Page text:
1403. What Determines Do-Not-Resuscitate Status in Critically Ill HIV Patients?
Session: Poster Abstract Session: HIV: Health Care Utilization and Costs
Friday, October 6, 2017
Room: Poster Hall CD
  • ID week 2017 poster Turvey.pdf (1020.5 kB)
  • Background: Mortality and morbidity of people living with HIV have declined in the era of combination antiretroviral therapy (cART). However, Intensive Care Unit (ICU) admission rates remain high. In this study, we identified predictors of Do-Not-Resuscitate (DNR) status in critically ill HIV patients.

    Methods: Retrospective cohort study of all first-time admissions of HIV-infected patients to five ICUs in Edmonton, Alberta from 2002 to 2014. Data collected included demographics, comorbidities, markers of HIV disease severity and control, admission diagnoses, severity of illness, organ failure, and DNR status. Multivariable logistic regression analysis was performed to identify factors associated with DNR status.

    Results:During the study period, 282 patients were admitted to the ICU for the first time. Mean (SD) age was 44 (±10) years, 169 (60%) were male, 134 (48%) aboriginal, 153 (55%) co-infected with hepatitis C virus, and 184 (65%) had a history of polysubstance use. Median (IQR) CD4 count and viral load were 125 (30-300) cells/mm3and 28,000 (110-270,000) copies/mL, respectively. Only 98 (35%) patients were receiving cART at the time of admission while 45 (16%) were newly diagnosed in the ICU. Most common admission diagnosis was sepsis 189 (64%), 213 (76%) received mechanical ventilation, 133 (47%) vasopressor support and 35 (12%) renal replacement therapy. Sixty-seven (24%) patients were DNR and support was withdrawn in 42 (15%).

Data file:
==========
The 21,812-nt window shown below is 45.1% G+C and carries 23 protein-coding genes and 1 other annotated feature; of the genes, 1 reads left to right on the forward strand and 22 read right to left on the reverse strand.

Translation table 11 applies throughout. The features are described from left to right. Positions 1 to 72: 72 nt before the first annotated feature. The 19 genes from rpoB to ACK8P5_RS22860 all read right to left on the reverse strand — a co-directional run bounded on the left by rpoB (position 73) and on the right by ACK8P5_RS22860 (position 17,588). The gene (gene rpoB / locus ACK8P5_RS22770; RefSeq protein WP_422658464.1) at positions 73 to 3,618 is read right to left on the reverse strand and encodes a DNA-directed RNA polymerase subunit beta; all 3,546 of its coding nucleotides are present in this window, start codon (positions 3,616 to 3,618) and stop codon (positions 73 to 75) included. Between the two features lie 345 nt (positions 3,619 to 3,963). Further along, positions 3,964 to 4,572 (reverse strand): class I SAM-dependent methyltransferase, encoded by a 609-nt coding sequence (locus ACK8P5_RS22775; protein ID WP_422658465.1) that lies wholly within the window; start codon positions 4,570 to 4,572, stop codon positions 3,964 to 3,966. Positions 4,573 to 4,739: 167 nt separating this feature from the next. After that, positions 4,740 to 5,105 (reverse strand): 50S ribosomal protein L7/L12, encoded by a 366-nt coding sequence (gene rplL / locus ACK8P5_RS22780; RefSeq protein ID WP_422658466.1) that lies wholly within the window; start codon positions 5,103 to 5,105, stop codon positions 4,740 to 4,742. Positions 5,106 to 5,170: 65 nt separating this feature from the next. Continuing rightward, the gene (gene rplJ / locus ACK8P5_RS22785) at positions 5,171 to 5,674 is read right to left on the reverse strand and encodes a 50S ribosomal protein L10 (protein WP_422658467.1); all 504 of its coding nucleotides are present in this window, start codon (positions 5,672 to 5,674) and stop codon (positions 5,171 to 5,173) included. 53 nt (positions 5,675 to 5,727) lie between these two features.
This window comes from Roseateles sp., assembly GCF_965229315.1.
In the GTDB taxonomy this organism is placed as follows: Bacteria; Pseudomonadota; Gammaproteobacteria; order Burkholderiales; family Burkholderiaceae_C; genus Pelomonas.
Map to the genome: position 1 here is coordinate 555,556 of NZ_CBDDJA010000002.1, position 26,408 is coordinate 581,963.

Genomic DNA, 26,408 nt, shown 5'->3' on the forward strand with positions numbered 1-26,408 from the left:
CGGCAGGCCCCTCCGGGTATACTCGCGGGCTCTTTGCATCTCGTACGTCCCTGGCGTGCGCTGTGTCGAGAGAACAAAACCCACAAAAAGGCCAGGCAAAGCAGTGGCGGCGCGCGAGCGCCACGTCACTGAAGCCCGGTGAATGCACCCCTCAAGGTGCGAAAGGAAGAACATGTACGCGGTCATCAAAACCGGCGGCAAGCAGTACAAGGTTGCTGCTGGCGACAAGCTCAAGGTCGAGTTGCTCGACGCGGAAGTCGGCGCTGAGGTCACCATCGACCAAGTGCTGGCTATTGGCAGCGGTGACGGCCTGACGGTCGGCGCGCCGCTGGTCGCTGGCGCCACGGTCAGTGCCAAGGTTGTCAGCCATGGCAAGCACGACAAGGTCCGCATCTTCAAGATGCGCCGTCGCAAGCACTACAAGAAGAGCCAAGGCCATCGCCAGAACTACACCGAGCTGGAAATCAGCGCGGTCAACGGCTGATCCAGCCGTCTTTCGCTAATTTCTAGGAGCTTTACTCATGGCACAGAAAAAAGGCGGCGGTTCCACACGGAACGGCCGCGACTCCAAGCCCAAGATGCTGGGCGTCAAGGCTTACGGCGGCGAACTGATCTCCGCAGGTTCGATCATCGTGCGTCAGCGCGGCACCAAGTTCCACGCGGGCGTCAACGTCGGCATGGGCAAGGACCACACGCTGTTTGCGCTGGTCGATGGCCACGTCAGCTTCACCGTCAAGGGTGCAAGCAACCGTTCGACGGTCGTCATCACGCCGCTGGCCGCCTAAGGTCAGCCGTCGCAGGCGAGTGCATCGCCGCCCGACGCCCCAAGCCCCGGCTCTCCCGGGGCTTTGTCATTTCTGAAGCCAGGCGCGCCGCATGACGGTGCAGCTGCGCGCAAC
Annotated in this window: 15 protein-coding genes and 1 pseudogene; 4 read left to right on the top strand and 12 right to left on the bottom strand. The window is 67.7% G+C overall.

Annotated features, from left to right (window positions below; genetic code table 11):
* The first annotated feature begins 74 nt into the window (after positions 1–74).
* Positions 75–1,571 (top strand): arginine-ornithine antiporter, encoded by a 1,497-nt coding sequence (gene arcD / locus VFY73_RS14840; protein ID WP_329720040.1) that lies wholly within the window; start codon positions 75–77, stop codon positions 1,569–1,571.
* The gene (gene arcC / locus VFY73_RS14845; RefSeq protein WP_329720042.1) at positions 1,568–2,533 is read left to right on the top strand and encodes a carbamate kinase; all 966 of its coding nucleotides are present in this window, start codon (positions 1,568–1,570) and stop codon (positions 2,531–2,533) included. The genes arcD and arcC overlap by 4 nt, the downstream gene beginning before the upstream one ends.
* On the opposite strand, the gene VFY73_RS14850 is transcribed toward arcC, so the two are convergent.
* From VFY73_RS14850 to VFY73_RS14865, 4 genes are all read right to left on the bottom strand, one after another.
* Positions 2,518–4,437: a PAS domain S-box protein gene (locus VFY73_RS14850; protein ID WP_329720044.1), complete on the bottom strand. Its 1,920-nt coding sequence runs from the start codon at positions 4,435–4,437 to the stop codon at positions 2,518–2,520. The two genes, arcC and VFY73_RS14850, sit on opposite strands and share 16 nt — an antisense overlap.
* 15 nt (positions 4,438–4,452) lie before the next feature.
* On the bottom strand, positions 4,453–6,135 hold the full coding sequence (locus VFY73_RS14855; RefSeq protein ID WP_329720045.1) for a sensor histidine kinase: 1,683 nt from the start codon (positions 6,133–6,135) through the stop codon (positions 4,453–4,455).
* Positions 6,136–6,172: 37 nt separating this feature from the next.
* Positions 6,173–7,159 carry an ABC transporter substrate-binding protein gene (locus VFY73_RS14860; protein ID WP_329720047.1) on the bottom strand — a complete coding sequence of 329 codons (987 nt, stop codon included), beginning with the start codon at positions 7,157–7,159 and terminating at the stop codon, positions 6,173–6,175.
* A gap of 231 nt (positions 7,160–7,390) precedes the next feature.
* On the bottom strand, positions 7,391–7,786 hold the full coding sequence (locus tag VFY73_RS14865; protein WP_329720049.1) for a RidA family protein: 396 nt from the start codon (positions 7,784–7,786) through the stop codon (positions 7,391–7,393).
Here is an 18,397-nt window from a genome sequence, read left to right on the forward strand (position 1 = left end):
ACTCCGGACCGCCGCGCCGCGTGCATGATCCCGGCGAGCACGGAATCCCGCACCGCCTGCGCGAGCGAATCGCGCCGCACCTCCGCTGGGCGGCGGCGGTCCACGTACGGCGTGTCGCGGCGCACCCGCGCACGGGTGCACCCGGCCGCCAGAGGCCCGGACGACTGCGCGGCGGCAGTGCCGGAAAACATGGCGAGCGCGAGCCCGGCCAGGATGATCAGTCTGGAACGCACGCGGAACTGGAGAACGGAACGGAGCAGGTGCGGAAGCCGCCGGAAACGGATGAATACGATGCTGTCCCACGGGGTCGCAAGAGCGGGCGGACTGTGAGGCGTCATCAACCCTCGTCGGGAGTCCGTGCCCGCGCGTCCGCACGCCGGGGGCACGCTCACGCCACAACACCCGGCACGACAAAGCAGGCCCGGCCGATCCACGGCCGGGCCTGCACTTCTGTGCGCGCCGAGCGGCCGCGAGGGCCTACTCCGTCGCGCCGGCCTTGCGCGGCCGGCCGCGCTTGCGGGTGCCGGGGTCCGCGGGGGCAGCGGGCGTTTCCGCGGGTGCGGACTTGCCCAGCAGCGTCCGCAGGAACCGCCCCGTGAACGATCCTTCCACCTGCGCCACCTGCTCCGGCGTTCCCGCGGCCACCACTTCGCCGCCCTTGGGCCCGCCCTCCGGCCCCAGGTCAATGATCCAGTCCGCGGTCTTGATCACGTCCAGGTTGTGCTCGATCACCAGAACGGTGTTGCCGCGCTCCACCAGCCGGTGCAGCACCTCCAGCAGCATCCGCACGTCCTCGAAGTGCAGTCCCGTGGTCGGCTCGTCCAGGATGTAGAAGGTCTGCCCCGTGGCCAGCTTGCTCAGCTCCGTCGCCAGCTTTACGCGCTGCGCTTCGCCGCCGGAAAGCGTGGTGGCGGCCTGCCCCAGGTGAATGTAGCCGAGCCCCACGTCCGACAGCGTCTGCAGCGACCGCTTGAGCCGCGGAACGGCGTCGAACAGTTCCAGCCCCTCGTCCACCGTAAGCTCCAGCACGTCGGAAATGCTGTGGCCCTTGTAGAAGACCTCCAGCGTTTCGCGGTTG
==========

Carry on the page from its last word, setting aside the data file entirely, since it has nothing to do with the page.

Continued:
In multivariable analysis, APACHE II score (adjusted odds ratio [aOR] 1.13; 95% CI, 1.08–1.19, p<0.001), coronary artery disease (CAD) (aOR 5.7; 95% CI, 1.2-27.8, p=0.03), prior opportunistic infection (OI) (aOR 2.6; 95% CI, 1.2-5.6, p=0.015) and duration of HIV infection (aOR 1.07 per year; 95% CI, 1.01-1.14, p=0.025) were independently associated with DNR status. Other factors such as ethnicity, HIV risk factor(s), CD4 count and viral load were not associated with DNR status.

    Conclusion: In this relatively young cohort, one in four patients had DNR status during ICU admission. DNR designation was associated with severity of illness, along with CAD, prior OI, and duration of HIV infection. Future work should characterize the timing of patient DNR orders relative to ICU admission and describe patient and provider-specific factors that may influence decision-making towards DNR status.

    Shannon L. Turvey, MD, MSc, FRCPC, Infectious Diseases, University of Alberta, Edmonton, AB, Canada, Anne Gregory, MD, Department of Critical Care, University of Alberta, Edmonton, AB, Canada, Sean Bagshaw, MD, MSc, FRCPC, Critical Care Medicine, University of Alberta, Edmonton, AB, Canada and Wendy I. Sligl, MD, MSc, FRCPC, Infectious Diseases and Critical Care Medicine, University of Alberta, Edmonton, AB, Canada


    S. L. Turvey, None

    A. Gregory, None

    S. Bagshaw, None

    W. I. Sligl, None

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